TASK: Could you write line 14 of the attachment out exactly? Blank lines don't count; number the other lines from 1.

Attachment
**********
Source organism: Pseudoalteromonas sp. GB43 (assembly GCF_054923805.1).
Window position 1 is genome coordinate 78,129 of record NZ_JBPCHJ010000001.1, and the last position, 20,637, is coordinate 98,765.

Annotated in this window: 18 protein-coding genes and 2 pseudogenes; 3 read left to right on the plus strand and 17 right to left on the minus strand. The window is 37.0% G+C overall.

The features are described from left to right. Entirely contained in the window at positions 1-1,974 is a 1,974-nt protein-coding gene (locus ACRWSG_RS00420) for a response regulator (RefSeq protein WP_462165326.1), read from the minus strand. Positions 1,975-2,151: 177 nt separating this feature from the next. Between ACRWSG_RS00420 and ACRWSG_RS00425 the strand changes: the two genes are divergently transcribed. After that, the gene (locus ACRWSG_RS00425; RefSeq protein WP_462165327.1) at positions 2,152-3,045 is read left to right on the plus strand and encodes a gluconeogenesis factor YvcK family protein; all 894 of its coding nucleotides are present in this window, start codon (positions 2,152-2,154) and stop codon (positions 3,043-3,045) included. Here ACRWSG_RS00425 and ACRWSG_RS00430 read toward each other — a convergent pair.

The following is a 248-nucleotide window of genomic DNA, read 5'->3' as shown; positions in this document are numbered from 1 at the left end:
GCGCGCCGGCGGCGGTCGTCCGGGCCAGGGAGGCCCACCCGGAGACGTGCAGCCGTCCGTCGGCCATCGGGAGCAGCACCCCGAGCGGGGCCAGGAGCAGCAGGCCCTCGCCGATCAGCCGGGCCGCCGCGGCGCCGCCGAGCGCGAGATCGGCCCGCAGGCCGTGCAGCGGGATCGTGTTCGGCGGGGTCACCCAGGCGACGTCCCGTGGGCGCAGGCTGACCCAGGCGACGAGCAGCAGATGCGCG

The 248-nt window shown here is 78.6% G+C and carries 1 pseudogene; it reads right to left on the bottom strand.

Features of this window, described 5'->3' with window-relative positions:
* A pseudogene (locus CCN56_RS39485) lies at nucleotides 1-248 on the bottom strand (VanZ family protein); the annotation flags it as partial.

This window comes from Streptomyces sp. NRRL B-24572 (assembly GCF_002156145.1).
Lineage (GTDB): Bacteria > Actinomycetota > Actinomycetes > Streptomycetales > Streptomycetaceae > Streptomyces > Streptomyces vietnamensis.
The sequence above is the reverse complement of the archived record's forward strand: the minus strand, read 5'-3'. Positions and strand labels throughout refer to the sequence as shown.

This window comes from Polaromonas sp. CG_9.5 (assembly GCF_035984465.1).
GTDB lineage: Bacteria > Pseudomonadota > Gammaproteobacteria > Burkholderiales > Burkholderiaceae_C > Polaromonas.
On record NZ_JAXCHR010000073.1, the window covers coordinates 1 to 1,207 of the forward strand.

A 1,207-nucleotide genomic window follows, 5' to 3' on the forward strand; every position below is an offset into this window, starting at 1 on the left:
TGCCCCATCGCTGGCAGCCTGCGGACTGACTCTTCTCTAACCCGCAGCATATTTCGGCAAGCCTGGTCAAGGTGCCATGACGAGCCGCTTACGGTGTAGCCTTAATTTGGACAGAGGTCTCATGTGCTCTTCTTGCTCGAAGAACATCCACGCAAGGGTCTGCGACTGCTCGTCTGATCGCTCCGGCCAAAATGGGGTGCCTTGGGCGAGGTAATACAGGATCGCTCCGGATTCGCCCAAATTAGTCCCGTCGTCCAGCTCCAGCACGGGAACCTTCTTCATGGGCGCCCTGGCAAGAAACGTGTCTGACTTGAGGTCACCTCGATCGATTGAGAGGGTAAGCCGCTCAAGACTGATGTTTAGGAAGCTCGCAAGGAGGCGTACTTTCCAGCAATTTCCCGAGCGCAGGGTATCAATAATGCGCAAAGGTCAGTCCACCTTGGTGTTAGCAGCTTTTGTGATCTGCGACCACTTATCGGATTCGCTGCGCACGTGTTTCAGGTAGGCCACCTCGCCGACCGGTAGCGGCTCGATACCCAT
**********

GTDB lineage: Bacteria > Pseudomonadota > Gammaproteobacteria > Burkholderiales > Burkholderiaceae_C > Polaromonas.